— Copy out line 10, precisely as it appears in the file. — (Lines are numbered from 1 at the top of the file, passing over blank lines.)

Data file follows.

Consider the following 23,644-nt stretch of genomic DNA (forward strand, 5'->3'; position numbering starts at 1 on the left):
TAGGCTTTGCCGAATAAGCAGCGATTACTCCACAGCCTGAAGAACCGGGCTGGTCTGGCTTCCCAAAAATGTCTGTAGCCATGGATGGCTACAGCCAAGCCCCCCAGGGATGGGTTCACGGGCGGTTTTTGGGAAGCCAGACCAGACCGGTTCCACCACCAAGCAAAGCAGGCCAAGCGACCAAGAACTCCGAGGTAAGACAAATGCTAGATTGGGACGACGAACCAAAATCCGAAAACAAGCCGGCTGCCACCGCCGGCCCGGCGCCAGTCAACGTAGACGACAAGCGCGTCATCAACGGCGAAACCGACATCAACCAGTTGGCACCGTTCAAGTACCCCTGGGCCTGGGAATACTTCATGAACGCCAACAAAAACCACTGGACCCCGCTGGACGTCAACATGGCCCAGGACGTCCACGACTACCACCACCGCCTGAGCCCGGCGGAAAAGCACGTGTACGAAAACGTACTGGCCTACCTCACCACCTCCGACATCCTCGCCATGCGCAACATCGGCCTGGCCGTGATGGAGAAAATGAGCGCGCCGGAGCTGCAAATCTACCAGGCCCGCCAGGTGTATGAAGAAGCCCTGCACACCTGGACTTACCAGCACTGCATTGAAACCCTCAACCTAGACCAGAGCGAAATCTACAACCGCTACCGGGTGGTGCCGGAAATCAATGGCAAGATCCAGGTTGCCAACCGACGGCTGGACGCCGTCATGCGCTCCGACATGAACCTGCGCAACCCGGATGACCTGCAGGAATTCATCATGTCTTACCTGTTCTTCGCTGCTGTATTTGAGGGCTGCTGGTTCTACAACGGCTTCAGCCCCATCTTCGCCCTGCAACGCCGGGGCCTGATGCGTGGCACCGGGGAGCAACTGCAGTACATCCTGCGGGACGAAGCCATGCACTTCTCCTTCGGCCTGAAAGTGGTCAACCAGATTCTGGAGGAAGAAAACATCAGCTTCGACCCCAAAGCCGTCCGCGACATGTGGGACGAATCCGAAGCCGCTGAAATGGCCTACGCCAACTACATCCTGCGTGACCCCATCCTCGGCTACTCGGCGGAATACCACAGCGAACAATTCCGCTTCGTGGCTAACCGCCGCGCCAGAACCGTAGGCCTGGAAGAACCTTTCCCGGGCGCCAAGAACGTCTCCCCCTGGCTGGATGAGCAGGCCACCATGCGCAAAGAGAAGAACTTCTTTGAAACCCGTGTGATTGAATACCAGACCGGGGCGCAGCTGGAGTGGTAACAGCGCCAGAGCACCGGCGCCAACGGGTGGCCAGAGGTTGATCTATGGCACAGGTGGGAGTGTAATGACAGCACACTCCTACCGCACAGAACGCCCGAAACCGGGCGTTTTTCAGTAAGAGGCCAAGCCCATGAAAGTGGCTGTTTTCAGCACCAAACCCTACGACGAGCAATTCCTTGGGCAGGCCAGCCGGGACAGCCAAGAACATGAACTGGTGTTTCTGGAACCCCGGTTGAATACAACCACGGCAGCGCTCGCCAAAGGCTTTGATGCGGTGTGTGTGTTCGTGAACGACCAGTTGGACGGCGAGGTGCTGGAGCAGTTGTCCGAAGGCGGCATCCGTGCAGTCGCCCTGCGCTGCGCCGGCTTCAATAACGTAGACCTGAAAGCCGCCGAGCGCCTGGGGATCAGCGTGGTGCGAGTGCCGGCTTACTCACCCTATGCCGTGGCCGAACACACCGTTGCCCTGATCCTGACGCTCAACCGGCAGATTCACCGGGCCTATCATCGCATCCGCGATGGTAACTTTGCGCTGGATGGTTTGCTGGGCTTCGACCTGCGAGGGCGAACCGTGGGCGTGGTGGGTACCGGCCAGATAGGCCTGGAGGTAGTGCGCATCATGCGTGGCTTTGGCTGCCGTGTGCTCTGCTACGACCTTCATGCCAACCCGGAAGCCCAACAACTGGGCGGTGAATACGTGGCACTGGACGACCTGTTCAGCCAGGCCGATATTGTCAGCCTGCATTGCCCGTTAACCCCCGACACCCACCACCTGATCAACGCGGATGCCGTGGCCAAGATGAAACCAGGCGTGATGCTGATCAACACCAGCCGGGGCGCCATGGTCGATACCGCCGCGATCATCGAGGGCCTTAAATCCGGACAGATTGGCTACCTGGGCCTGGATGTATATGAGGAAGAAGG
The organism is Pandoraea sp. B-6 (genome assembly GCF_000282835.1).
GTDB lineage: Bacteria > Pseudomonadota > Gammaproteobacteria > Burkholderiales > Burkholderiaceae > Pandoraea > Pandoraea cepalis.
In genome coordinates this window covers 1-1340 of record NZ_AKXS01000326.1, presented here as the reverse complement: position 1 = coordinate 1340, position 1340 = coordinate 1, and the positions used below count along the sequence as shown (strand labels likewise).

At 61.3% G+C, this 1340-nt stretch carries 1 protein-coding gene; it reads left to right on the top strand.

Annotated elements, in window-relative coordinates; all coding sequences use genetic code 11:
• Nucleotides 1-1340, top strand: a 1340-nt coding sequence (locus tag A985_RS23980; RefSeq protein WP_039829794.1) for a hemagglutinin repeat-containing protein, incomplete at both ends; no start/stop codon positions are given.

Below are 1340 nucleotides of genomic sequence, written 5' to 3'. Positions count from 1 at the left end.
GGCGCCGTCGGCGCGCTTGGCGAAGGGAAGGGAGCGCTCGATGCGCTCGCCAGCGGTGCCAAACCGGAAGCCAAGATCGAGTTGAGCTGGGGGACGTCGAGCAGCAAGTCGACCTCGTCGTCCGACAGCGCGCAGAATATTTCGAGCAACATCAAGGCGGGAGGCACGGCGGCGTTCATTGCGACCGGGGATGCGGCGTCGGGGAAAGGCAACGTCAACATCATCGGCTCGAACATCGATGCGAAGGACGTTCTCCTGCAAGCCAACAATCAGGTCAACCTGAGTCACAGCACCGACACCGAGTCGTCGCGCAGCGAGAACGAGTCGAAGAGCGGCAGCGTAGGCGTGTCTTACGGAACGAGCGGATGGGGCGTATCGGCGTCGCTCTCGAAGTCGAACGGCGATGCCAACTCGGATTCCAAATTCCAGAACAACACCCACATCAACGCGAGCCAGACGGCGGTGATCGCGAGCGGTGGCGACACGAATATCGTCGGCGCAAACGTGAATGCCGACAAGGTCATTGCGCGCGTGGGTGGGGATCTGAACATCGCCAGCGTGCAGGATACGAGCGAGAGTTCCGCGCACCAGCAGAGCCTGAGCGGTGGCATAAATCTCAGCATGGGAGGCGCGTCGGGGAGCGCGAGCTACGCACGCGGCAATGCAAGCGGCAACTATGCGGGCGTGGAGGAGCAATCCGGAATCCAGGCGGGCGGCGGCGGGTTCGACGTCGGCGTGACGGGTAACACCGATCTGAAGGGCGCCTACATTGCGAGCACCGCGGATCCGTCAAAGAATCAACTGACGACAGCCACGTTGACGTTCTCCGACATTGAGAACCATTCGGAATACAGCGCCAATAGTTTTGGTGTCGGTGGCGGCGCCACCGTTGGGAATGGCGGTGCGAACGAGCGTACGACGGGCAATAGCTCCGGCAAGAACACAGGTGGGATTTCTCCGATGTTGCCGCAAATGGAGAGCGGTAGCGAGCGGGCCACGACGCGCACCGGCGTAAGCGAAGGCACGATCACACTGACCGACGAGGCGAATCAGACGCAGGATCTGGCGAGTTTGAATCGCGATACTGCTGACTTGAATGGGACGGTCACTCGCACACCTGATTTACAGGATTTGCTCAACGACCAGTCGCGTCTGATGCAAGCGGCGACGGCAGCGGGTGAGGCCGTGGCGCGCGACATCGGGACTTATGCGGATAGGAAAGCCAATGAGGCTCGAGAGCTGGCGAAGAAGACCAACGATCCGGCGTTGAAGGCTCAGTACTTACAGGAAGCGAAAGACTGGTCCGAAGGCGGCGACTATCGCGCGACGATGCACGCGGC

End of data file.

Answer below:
GGCGCCGTCGGCGCGCTTGGCGAAGGGAAGGGAGCGCTCGATGCGCTCGCCAGCGGTGCCAAACCGGAAGCCAAGATCGAGTTGAGCTGGGGGACGTCGAGCAGCAAGTCGACCTCGTCGTCCGACAGCGCGCAGAATATTTCGAGCAACATCAAGGCGGGAGGCACGGCGGCGTTCATTGCGACCGGGGATGCGGCGTCGGGGAAAGGCAACGTCAACATCATCGGCTCGAACATCGATGCGAAGGACGTTCTCCTGCAAGCCAACAATCAGGTCAACCTGAGTCACAGCACCGACACCGAGTCGTCGCGCAGCGAGAACGAGTCGAAGAGCGGCAGCGTAGGCGTGTCTTACGGAACGAGCGGATGGGGCGTATCGGCGTCGCTCTCGAAGTCGAACGGCGATGCCAACTCGGATTCCAAATTCCAGAACAACACCCACATCAACGCGAGCCAGACGGCGGTGATCGCGAGCGGTGGCGACACGAATATCGTCGGCGCAAACGTGAATGCCGACAAGGTCATTGCGCGCGTGGGTGGGGATCTGAACATCGCCAGCGTGCAGGATACGAGCGAGAGTTCCGCGCACCAGCAGAGCCTGAGCGGTGGCATAAATCTCAGCATGGGAGGCGCGTCGGGGAGCGCGAGCTACGCACGCGGCAATGCAAGCGGCAACTATGCGGGCGTGGAGGAGCAATCCGGAATCCAGGCGGGCGGCGGCGGGTTCGACGTCGGCGTGACGGGTAACACCGATCTGAAGGGCGCCTACATTGCGAGCACCGCGGATCCGTCAAAGAATCAACTGACGACAGCCACGTTGACGTTCTCCGACATTGAGAACCATTCGGAATACAGCGCCAATAGTTTTGGTGTCGGTGGCGGCGCCACCGTTGGGAATGGCGGTGCGAACGAGCGTACGACGGGCAATAGCTCCGGCAAGAACACAGGTGGGATTTCTCCGATGTTGCCGCAAATGGAGAGCGGTAGCGAGCGGGCCACGACGCGCACCGGCGTAAGCGAAGGCACGATCACACTGACCGACGAGGCGAATCAGACGCAGGATCTGGCGAGTTTGAATCGCGATACTGCTGACTTGAATGGGACGGTCACTCGCACACCTGATTTACAGGATTTGCTCAACGACCAGTCGCGTCTGATGCAAGCGGCGACGGCAGCGGGTGAGGCCGTGGCGCGCGACATCGGGACTTATGCGGATAGGAAAGCCAATGAGGCTCGAGAGCTGGCGAAGAAGACCAACGATCCGGCGTTGAAGGCTCAGTACTTACAGGAAGCGAAAGACTGGTCCGAAGGCGGCGACTATCGCGCGACGATGCACGCGGC